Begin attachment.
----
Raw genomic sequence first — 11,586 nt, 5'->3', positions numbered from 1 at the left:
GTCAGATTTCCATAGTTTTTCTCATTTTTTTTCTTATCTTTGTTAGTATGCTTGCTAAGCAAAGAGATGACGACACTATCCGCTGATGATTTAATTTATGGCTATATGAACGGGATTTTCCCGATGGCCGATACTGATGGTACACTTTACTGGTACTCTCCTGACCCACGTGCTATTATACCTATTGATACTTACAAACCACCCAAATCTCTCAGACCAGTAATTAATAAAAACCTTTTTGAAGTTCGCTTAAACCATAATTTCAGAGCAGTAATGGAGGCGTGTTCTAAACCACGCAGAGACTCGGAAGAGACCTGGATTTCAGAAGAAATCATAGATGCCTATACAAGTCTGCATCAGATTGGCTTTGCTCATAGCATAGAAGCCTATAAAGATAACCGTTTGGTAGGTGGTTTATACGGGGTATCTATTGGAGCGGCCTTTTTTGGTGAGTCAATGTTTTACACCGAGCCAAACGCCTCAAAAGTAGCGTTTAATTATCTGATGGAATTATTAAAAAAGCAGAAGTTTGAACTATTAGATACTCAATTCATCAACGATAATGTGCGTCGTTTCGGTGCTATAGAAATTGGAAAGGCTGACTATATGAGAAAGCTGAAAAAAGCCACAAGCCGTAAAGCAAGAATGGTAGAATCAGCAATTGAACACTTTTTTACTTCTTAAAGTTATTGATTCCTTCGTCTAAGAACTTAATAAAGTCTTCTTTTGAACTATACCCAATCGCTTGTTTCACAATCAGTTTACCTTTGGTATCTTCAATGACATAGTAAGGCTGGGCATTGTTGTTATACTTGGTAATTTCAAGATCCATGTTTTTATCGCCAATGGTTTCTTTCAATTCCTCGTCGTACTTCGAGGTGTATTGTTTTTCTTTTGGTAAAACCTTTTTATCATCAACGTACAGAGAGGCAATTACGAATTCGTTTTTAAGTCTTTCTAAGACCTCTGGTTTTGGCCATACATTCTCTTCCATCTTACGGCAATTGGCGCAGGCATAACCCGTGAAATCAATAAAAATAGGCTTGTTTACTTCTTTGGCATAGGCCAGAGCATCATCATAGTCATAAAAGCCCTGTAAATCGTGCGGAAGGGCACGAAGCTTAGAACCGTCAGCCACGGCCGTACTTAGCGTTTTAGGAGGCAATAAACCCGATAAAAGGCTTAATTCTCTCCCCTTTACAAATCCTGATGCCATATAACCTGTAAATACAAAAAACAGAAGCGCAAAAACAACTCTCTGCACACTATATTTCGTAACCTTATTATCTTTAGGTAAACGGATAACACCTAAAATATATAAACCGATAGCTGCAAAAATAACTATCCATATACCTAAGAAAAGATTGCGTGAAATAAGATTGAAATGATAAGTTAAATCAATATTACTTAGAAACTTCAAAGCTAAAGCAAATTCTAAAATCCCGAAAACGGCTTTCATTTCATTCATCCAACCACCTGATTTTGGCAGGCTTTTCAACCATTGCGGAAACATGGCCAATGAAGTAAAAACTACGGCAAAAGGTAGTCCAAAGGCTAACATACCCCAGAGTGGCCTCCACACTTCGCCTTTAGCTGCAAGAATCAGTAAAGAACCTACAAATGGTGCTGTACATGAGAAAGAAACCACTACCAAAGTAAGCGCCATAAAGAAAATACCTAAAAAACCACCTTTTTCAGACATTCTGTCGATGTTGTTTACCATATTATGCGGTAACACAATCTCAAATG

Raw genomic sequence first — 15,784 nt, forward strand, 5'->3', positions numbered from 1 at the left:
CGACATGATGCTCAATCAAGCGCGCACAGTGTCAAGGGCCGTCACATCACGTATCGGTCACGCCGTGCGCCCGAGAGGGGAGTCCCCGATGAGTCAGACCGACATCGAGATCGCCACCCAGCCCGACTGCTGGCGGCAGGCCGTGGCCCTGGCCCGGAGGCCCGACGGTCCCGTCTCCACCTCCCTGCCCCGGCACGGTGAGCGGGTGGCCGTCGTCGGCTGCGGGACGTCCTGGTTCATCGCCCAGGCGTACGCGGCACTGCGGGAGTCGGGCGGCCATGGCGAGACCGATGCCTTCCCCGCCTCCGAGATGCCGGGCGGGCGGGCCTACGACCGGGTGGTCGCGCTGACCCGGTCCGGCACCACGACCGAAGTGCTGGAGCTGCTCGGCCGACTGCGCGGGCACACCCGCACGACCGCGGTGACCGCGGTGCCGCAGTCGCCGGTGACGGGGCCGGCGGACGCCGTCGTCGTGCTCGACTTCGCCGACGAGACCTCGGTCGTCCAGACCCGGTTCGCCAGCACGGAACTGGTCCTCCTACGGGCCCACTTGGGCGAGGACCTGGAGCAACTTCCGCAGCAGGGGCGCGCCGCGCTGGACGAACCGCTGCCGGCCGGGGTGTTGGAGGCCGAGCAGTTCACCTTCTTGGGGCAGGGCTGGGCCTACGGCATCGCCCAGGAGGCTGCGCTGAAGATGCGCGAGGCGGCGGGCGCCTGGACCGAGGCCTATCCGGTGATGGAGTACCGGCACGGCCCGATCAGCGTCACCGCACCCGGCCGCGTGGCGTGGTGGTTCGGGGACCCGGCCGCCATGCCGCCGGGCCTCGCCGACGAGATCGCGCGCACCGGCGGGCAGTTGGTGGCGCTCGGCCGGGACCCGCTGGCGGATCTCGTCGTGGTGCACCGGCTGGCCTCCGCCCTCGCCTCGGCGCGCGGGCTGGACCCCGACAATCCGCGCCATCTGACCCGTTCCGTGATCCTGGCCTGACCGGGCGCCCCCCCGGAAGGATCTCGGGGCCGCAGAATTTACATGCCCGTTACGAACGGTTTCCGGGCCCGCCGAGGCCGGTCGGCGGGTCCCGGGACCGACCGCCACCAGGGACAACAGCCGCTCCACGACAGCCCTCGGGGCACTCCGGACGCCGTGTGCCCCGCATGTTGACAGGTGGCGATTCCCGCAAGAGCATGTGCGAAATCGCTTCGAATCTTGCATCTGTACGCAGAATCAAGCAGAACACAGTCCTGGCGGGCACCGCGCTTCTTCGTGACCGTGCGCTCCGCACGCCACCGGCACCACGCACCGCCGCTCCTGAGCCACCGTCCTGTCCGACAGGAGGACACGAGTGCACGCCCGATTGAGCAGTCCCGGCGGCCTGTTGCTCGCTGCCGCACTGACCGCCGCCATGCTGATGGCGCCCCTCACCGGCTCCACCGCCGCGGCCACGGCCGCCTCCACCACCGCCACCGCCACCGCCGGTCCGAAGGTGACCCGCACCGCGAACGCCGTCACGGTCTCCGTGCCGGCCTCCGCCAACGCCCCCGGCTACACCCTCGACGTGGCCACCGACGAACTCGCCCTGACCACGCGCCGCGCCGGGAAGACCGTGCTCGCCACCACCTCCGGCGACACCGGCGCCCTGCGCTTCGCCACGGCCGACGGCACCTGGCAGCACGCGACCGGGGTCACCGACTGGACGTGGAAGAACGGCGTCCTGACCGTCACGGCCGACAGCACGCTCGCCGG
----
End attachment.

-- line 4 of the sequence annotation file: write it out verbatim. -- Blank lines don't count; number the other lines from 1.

CGACATGATGCTCAATCAAGCGCGCACAGTGTCAAGGGCCGTCACATCACGTATCGGTCACGCCGTGCGCCCGAGAGGGGAGTCCCCGATGAGTCAGACCGACATCGAGATCGCCACCCAGCCCGACTGCTGGCGGCAGGCCGTGGCCCTGGCCCGGAGGCCCGACGGTCCCGTCTCCACCTCCCTGCCCCGGCACGGTGAGCGGGTGGCCGTCGTCGGCTGCGGGACGTCCTGGTTCATCGCCCAGGCGTACGCGGCACTGCGGGAGTCGGGCGGCCATGGCGAGACCGATGCCTTCCCCGCCTCCGAGATGCCGGGCGGGCGGGCCTACGACCGGGTGGTCGCGCTGACCCGGTCCGGCACCACGACCGAAGTGCTGGAGCTGCTCGGCCGACTGCGCGGGCACACCCGCACGACCGCGGTGACCGCGGTGCCGCAGTCGCCGGTGACGGGGCCGGCGGACGCCGTCGTCGTGCTCGACTTCGCCGACGAGACCTCGGTCGTCCAGACCCGGTTCGCCAGCACGGAACTGGTCCTCCTACGGGCCCACTTGGGCGAGGACCTGGAGCAACTTCCGCAGCAGGGGCGCGCCGCGCTGGACGAACCGCTGCCGGCCGGGGTGTTGGAGGCCGAGCAGTTCACCTTCTTGGGGCAGGGCTGGGCCTACGGCATCGCCCAGGAGGCTGCGCTGAAGATGCGCGAGGCGGCGGGCGCCTGGACCGAGGCCTATCCGGTGATGGAGTACCGGCACGGCCCGATCAGCGTCACCGCACCCGGCCGCGTGGCGTGGTGGTTCGGGGACCCGGCCGCCATGCCGCCGGGCCTCGCCGACGAGATCGCGCGCACCGGCGGGCAGTTGGTGGCGCTCGGCCGGGACCCGCTGGCGGATCTCGTCGTGGTGCACCGGCTGGCCTCCGCCCTCGCCTCGGCGCGCGGGCTGGACCCCGACAATCCGCGCCATCTGACCCGTTCCGTGATCCTGGCCTGACCGGGCGCCCCCCCGGAAGGATCTCGGGGCCGCAGAATTTACATGCCCGTTACGAACGGTTTCCGGGCCCGCCGAGGCCGGTCGGCGGGTCCCGGGACCGACCGCCACCAGGGACAACAGCCGCTCCACGACAGCCCTCGGGGCACTCCGGACGCCGTGTGCCCCGCATGTTGACAGGTGGCGATTCCCGCAAGAGCATGTGCGAAATCGCTTCGAATCTTGCATCTGTACGCAGAATCAAGCAGAACACAGTCCTGGCGGGCACCGCGCTTCTTCGTGACCGTGCGCTCCGCACGCCACCGGCACCACGCACCGCCGCTCCTGAGCCACCGTCCTGTCCGACAGGAGGACACGAGTGCACGCCCGATTGAGCAGTCCCGGCGGCCTGTTGCTCGCTGCCGCACTGACCGCCGCCATGCTGATGGCGCCCCTCACCGGCTCCACCGCCGCGGCCACGGCCGCCTCCACCACCGCCACCGCCACCGCCGGTCCGAAGGTGACCCGCACCGCGAACGCCGTCACGGTCTCCGTGCCGGCCTCCGCCAACGCCCCCGGCTACACCCTCGACGTGGCCACCGACGAACTCGCCCTGACCACGCGCCGCGCCGGGAAGACCGTGCTCGCCACCACCTCCGGCGACACCGGCGCCCTGCGCTTCGCCACGGCCGACGGCACCTGGCAGCACGCGACCGGGGTCACCGACTGGACGTGGAAGAACGGCGTCCTGACCGTCACGGCCGACAGCACGCTCGCCGG